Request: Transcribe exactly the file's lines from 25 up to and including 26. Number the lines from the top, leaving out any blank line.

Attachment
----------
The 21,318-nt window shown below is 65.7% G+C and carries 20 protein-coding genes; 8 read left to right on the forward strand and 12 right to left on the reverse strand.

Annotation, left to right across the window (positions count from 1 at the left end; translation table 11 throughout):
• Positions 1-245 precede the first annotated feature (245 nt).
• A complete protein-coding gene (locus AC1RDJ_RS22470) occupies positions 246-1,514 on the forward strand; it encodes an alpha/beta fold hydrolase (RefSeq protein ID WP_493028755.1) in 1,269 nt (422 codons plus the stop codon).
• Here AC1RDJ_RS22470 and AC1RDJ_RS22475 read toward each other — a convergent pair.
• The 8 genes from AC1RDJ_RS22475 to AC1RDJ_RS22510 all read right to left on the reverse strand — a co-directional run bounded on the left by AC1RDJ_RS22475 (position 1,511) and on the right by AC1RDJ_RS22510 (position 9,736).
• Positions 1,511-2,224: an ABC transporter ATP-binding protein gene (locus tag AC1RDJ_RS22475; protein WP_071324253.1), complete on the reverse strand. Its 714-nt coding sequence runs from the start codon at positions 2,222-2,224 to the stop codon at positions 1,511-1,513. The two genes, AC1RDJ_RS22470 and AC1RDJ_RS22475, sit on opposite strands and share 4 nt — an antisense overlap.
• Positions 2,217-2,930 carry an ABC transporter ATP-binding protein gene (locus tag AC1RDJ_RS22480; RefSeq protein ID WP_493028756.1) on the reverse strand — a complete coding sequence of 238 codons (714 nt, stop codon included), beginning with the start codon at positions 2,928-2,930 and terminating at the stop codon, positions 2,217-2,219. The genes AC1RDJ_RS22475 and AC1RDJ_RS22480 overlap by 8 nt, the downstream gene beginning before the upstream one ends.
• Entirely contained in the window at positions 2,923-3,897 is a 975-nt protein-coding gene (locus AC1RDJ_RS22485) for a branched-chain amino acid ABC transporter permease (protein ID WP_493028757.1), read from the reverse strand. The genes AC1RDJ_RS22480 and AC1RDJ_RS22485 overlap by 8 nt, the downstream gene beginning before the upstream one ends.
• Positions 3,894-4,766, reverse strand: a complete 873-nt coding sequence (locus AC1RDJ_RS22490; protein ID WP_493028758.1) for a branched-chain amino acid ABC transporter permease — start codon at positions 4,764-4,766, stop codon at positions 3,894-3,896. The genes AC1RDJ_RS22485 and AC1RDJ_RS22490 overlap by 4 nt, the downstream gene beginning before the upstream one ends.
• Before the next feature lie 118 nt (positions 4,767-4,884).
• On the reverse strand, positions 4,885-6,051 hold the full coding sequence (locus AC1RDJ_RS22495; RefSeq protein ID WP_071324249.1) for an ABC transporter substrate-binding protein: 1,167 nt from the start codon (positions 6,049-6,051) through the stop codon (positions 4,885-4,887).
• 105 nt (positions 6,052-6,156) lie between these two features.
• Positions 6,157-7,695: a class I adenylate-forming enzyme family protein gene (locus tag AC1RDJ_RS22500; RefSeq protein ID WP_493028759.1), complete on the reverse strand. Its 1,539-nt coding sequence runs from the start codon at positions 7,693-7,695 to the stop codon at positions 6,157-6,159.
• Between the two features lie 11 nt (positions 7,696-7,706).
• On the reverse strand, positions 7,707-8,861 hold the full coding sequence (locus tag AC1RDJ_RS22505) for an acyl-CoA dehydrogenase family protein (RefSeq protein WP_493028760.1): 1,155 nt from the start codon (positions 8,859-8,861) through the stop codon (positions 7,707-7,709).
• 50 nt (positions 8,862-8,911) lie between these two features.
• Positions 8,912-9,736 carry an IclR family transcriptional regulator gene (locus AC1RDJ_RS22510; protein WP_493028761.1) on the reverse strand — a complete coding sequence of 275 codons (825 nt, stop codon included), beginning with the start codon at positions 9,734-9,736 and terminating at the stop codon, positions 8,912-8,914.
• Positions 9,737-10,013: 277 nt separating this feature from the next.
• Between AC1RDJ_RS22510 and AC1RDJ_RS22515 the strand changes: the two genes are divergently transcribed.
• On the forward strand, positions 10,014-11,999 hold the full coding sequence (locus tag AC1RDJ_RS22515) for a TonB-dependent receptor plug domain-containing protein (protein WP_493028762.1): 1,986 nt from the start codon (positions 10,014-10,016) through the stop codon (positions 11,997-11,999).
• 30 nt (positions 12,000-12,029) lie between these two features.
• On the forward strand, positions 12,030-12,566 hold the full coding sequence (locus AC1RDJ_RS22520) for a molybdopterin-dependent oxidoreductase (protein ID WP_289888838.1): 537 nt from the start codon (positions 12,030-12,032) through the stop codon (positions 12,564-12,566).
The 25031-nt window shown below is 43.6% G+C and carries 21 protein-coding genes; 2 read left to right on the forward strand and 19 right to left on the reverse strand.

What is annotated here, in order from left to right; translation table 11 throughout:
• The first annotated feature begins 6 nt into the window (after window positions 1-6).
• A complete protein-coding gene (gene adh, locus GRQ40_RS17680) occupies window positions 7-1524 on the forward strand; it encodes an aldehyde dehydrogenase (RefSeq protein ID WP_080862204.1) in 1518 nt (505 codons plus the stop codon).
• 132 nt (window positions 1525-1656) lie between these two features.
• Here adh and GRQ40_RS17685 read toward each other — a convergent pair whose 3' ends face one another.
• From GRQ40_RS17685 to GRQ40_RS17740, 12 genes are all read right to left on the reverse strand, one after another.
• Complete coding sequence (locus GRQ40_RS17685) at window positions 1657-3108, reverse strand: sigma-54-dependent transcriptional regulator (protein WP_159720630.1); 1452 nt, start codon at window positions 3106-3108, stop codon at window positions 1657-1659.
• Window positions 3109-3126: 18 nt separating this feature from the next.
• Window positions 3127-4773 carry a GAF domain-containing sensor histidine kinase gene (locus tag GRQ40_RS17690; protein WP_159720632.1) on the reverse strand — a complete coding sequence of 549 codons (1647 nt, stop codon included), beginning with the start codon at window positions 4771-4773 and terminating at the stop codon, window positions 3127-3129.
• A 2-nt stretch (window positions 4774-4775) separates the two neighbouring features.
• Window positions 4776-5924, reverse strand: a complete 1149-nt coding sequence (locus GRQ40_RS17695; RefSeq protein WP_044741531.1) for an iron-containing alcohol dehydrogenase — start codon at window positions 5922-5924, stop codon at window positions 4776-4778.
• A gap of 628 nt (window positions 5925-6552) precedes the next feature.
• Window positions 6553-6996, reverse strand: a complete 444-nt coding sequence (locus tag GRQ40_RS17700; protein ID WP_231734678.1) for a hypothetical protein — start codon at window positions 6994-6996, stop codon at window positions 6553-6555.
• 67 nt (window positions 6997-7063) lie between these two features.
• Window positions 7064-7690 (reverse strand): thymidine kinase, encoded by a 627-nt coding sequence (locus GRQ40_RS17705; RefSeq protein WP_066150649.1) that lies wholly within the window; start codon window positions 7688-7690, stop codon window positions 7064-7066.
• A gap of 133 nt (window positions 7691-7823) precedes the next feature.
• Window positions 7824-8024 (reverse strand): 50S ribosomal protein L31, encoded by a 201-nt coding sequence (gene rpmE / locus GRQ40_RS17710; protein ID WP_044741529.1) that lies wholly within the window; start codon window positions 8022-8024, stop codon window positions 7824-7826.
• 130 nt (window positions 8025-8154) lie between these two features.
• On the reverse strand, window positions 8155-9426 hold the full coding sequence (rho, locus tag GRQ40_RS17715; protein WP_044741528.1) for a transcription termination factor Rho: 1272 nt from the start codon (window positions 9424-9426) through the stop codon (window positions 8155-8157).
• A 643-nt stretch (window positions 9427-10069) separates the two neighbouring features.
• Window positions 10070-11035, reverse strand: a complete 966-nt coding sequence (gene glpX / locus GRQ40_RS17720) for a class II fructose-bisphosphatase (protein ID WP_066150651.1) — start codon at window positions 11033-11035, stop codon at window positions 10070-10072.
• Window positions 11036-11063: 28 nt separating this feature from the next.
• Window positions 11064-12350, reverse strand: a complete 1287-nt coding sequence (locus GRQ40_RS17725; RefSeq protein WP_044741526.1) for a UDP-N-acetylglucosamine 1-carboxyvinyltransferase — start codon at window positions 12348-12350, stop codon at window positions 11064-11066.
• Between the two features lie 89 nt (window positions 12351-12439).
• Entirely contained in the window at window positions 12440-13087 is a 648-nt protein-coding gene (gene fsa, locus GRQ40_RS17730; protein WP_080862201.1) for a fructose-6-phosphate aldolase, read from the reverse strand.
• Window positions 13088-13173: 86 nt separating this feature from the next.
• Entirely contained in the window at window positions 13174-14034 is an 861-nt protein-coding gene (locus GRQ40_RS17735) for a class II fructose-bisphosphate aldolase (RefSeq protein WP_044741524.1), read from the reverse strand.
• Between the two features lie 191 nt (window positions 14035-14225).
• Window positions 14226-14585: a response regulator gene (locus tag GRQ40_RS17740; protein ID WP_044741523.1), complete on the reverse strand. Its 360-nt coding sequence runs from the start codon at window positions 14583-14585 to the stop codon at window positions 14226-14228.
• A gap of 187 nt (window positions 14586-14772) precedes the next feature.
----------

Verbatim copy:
What is annotated here, in order from left to right; translation table 11 throughout:
• The first annotated feature begins 6 nt into the window (after window positions 1-6).